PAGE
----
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Over the past year, I’ve had some dealings with construction companies and suppliers being hired to furnish labor and/or materials to Indian Tribes or on Tribal Land, and am finding that there is a bit of a boom in construction of casinos and other establishments for Indian Tribes. With the boom, non-Indian contractors and suppliers are faced with some pretty complex legal questions about what rights they have in the event they are unpaid or something goes wrong. Since tribal land is much, much different from ordinary land, and Indian tribes have what is called “sovereign immunity” from United States’ laws, these legal questions can get very hairy.
Edward Rubacha, an Arizona attorney with Jennings, Haug & Cunningham, LLP, wrote a very good article on these issues in “Construction Contracts with Indian Tribes or on Tribal Land.” I highly recommend it to anyone who is thinking about contracting to perform work with an Indian business or on Indian Land. I used it very heavily in researching this short blog post, which focuses on the narrow question of whether a contractor or supplier can file a mechanic’s lien against Indian Tribal Land.
I was inspired to write this post after receiving an email this afternoon from a Washington construction company who asked whether Washington’s Revised Code “regarding materialmen’s liens and other requirements apply on tribal land for residential construction.”
The short answer to this question is easy: No.
The long answer to this question is very complex, as there are a hundred different issues that can come up in determining what extend of “lien rights” a contractor or supplier could have on a construction project performed either on tribal land or off tribal land (i.e. on regular private land) for a tribe!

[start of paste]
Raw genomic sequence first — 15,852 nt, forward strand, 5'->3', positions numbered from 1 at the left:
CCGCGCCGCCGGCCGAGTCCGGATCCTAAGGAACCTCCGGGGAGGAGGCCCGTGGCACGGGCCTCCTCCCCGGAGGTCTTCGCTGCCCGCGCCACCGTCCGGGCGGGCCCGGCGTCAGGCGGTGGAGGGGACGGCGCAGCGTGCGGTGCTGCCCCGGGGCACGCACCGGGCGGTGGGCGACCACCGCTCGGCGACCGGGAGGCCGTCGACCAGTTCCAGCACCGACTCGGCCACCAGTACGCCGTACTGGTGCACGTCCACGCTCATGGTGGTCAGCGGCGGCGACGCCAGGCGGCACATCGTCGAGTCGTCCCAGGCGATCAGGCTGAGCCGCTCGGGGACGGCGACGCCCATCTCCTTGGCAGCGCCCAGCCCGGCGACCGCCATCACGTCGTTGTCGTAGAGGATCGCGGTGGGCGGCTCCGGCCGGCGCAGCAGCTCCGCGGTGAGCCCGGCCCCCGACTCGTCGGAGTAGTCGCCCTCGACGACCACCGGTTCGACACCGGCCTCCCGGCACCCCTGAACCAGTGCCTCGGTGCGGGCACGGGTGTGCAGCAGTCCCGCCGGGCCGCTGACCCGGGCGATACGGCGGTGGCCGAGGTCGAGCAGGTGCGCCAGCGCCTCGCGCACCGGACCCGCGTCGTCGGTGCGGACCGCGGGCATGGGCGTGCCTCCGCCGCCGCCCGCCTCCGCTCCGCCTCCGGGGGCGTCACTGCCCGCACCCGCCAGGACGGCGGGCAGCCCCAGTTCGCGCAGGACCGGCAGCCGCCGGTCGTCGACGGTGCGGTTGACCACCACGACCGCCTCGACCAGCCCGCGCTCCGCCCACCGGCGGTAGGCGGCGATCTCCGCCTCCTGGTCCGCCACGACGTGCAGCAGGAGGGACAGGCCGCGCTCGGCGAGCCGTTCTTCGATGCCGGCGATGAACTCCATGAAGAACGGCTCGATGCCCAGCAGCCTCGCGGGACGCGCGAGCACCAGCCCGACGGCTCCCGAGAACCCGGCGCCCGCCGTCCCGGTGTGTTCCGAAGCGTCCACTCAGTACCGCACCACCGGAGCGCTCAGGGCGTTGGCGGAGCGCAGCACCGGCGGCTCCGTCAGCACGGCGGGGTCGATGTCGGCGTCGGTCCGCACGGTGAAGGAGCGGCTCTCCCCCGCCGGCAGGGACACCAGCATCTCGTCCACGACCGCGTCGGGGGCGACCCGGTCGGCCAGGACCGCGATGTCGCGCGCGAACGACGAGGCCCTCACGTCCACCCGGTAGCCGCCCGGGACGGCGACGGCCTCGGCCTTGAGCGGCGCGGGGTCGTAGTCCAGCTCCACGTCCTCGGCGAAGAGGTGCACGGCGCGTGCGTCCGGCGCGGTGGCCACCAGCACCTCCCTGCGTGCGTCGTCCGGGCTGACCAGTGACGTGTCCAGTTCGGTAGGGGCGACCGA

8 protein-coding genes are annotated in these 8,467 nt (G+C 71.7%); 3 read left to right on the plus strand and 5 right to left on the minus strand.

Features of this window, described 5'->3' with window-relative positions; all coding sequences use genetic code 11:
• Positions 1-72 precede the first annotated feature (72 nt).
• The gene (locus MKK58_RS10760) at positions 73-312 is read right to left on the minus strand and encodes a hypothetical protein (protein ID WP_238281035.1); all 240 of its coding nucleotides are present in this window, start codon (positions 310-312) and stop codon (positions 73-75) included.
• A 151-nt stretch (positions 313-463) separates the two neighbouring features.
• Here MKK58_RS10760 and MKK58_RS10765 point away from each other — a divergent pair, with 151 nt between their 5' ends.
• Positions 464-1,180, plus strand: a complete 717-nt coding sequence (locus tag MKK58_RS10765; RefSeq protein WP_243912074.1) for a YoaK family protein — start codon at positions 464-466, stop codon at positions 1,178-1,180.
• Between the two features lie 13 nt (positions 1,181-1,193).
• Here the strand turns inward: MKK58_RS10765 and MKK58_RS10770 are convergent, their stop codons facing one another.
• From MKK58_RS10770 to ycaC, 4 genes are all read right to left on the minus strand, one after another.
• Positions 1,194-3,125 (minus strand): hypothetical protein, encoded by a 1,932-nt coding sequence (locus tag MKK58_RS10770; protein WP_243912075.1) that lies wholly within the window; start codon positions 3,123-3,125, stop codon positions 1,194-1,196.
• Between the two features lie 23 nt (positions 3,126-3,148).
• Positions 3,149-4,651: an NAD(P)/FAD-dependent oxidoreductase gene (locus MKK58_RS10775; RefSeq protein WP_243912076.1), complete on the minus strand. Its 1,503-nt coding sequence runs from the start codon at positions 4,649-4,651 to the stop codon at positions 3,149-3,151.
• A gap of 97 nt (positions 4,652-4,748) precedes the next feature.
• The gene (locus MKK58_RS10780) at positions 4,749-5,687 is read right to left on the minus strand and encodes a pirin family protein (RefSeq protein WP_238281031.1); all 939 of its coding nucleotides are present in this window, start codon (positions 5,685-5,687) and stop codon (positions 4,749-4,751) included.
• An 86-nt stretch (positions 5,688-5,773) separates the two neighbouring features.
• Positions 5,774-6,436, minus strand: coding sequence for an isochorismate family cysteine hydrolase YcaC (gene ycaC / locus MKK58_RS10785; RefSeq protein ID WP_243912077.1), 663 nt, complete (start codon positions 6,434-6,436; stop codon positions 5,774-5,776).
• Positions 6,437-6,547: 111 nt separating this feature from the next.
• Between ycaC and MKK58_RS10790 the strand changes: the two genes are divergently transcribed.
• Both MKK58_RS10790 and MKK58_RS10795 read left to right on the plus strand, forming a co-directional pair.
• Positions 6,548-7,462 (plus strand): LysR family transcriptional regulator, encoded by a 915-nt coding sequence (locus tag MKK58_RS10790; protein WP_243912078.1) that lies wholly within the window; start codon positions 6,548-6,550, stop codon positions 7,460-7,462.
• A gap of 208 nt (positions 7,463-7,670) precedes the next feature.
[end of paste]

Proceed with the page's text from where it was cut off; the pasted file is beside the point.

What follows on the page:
Here is a breakdown of the two biggest issues regarding lien rights contracting with Indian tribes:
1) Sovereign Immunity. First and foremost, Indian tribes have “sovereign immunity” from the laws of the United State and the laws of each state. You cannot sue an Indian tribe in state or federal court because the courts simply cannot exercise jurisdiction over it. The only way to get around this is if the Indian Tribe voluntarily waives its immunity.
2) The land is not state land, and therefore, not subject to the state’s mechanic’s lien laws. Here is how Mr. Rubacha summed up this point:
Given this protection, and perhaps, more importantly, ownership of the land by the federal government, state mechanic’s lien laws have no application to reservation land or to trust lands held by Native American allottees. These anti-alienation principles apply likewise to land held in fee by Native American tribes or tribal entities. It could be argued that state mechanic’s lien laws do not even apply to lands off the reservation owned in fee simple by Native American tribes, given the sovereign immunity principles…If the tribal owner of the property has sovereign immunity, then how can the prospective plaintiff name that entity to enforce a mechanic’s lien properly recorded against the property?